By the term "lens slop" are you reffering to me?....
09-26-2014, 07:50 AM   #26
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QuoteOriginally posted by zapp Quote
Actually we should be happy in case the camera outresolves the lens. Only in this case you can clearly use the whole potential of the lens and sample it correctly on the sensor. The sensor in the camera should outresolve by a factor of at least 1.4 to avoid moiree - undersampling.
Mr Mars takes the opposite view:

"There is no point in a sensor that has greater resolving power than the lens!"

However he doesn't mention moire and the increased Pixel density of eg K3 rendering the AA filter redundant. I'm not actually qualified to scrutinise his technical arguments, I htink many would tend to agree with his point about the pursuit of more MPx being rather distinct from the pursuit of better images. I think his quoted point is touched on by zapp = wasted pixels.
09-26-2014, 08:37 AM   #27
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Just out of curiosity--does anyone have an example of a lens that is out-resolved by the K-3? So far what I have seen are a lot of opinions and theories, but no concrete evidence.

I've used DxOMark measurements to compare many lenses, from mediocre to superb, on different cameras: usually comparing the K20D, K-5 and K-3. In all cases I have seen so far, the resolution (DxO's 'sharpness') ranks as K-3 > K-5 > K20D. I would think that a less than stellar lens would show little or no change as the resolution of the camera increased. I haven't seen that, yet, but am interested in finding instances where the camera truly outresolves the lens.

Perhaps the Q-cameras with K-mount lenses?

Cheers,
Lou
09-26-2014, 09:04 AM   #28
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Actually I had a lens that my K-r out-resolved - a ludicrously bad hanimex 28-200mm. Basically the images became acceptable once well downsized. Focussing with magnified live view, particularly at 28mm, was impossible - the displayed image was too "mushy"
09-26-2014, 09:15 AM   #29
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QuoteOriginally posted by lm4187 Quote
Just out of curiosity--does anyone have an example of a lens that is out-resolved by the K-3?
Yep! Though the same lens was out-resolved by my K10D and 35mm film. The problem is in drawing the line between theoretic resolution at the sensor and actual (measured) resolution of the optical system with lens mounted. In simplest of terms, if the two are the same the lens is either equal to or better than the sensor. In the real world it is not that simple. A good sensor tends to bring out the best in all but the nastiest of lenses and excellent lenses approach the limits of the sensor.

The question posed in the original post is actually sort of silly. In practice, with very few exceptions, every lens on my shelf performs better on the K-3 than on the K10D...yes, even the Soviet stuff. The interesting question might be whether the modest performers on the K-3 are doing better on that camera than my excellent lenses did on the K10D. Too bad I sold that camera. It would have been an interesting test, but alas, the K10D is sold.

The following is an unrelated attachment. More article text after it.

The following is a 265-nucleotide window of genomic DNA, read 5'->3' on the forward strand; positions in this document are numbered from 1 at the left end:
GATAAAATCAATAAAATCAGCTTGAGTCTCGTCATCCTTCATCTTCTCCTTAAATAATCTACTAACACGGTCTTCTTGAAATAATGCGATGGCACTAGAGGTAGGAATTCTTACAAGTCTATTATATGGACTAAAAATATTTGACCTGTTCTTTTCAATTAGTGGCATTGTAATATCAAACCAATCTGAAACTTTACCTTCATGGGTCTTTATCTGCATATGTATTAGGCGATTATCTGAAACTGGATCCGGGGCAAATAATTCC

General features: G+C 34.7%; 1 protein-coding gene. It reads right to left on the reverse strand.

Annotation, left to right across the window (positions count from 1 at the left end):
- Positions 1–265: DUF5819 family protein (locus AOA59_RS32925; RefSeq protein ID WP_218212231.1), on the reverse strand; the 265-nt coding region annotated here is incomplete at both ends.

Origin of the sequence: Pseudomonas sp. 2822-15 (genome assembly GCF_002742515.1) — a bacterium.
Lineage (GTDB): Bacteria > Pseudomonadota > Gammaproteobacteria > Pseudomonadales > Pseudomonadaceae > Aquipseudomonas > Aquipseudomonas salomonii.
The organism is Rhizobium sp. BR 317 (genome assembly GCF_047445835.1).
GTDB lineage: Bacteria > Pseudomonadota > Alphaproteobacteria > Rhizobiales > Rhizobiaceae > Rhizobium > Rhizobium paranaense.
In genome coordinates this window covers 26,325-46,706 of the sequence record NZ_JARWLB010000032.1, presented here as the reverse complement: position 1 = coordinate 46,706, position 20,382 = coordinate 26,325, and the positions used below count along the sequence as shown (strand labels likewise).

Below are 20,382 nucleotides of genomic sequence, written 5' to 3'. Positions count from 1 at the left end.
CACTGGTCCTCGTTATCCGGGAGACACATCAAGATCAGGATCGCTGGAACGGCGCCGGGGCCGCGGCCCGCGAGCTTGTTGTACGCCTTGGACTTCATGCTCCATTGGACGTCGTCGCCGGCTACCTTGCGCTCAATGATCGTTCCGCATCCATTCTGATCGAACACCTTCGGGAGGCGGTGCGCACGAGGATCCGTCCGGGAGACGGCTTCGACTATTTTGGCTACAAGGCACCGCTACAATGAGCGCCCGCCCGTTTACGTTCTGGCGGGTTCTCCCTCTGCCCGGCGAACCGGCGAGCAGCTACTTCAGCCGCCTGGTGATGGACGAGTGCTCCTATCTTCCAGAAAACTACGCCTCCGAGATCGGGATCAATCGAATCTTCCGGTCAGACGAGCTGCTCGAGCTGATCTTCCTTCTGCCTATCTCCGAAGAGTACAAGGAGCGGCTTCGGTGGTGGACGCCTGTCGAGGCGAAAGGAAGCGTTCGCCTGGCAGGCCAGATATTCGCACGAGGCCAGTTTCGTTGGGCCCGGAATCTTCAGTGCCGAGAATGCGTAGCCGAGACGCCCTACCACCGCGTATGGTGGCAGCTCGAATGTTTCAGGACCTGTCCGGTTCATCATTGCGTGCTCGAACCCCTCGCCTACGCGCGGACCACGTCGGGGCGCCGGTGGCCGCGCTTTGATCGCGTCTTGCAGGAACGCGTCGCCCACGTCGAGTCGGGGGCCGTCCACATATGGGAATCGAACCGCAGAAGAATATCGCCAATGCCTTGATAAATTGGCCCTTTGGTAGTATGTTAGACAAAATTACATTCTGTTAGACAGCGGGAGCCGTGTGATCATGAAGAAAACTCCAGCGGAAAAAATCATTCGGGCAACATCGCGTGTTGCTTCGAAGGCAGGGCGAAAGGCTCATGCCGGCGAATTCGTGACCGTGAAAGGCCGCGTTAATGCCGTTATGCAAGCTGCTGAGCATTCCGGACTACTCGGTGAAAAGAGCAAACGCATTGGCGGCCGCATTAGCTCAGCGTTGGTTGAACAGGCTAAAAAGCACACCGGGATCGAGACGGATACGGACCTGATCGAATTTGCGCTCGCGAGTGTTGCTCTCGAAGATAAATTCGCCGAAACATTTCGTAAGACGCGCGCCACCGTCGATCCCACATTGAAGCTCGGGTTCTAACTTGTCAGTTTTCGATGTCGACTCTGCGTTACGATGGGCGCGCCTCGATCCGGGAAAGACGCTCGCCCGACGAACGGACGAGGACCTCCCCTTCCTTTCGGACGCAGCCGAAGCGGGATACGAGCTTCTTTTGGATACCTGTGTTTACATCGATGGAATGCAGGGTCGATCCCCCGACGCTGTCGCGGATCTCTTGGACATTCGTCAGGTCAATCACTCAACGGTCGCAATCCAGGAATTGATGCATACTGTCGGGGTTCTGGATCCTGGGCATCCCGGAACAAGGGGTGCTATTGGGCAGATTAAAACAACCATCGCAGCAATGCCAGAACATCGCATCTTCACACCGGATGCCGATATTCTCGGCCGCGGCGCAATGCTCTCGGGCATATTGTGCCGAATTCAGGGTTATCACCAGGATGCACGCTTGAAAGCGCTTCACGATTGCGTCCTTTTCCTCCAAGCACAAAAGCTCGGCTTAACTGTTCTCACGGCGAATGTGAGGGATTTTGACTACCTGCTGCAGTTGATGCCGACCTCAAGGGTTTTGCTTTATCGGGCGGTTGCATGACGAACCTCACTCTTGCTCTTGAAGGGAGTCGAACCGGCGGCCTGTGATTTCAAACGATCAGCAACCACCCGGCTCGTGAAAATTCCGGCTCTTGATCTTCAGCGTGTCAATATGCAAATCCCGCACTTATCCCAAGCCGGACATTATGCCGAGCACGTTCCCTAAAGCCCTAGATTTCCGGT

Steve

---------- Post added 09-26-14 at 09:28 AM ----------

QuoteOriginally posted by lm4187 Quote
I've used DxOMark measurements to compare many lenses
It is actually pretty easy to do basic resolution testing yourself. Bob Atkins provides a usable target and instructions on his Web site. If you don't have a good enough printer or are very picky, you can also purchase a large resolution test target from Edmund Optics. And, of course, there is always Imatest ($$ - $$$).

Camera Lens Testing- Sharpness, Chromatic Aberration and Distortion - Bob Atkins Photography

http://www.edmundoptics.com/testing-targets/test-targets/resolution-test-tar...wer-chart/1665

imatest | Image Quality Testing Software & Test Charts


Steve

Last edited by stevebrot; 09-26-2014 at 09:30 AM.
09-26-2014, 11:59 AM   #30
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QuoteOriginally posted by stevebrot Quote
Yep! Though the same lens was out-resolved by my K10D and 35mm film. The problem is in drawing the line between theoretic resolution at the sensor and actual (measured) resolution of the optical system with lens mounted. In simplest of terms, if the two are the same the lens is either equal to or better than the sensor. In the real world it is not that simple. A good sensor tends to bring out the best in all but the nastiest of lenses and excellent lenses approach the limits of the sensor.

The question posed in the original post is actually sort of silly. In practice, with very few exceptions, every lens on my shelf performs better on the K-3 than on the K10D...yes, even the Soviet stuff. The interesting question might be whether the modest performers on the K-3 are doing better on that camera than my excellent lenses did on the K10D. Too bad I sold that camera. It would have been an interesting test, but alas, the K10D is sold.


Steve

---------- Post added 09-26-14 at 09:28 AM ----------



It is actually pretty easy to do basic resolution testing yourself. Bob Atkins provides a usable target and instructions on his Web site. If you don't have a good enough printer or are very picky, you can also purchase a large resolution test target from Edmund Optics. And, of course, there is always Imatest ($$ - $$$).

Camera Lens Testing- Sharpness, Chromatic Aberration and Distortion - Bob Atkins Photography

http://www.edmundoptics.com/testing-targets/test-targets/resolution-test-tar...wer-chart/1665

imatest | Image Quality Testing Software & Test Charts


Steve
Actually, I have the Edmunds chart hanging on a wall, but I find that it's easier and quicker to tell the bad lenses from a few quick snaps. After hanging the chart and making a few measurements, I found I was too lazy to be as meticulous as needed.

Interestingly, my Sigma 28-200mm was obviously a loser from day 1, like the Hanimex mentioned above. [Same lens? ] It was so bad the first time I used it, that I didn't even consider it to be out-resolved by my cameras!

Sometimes a bad lens is just a bad lens.

I agree that most lenses are enhanced by the better sensor of the K-3. I think that worries about the K-3 (and similar sensors in other brands, to be fair) out-resolving most lenses is overblown, even for the 'older technology' MF lenses.

Cheers,
Lou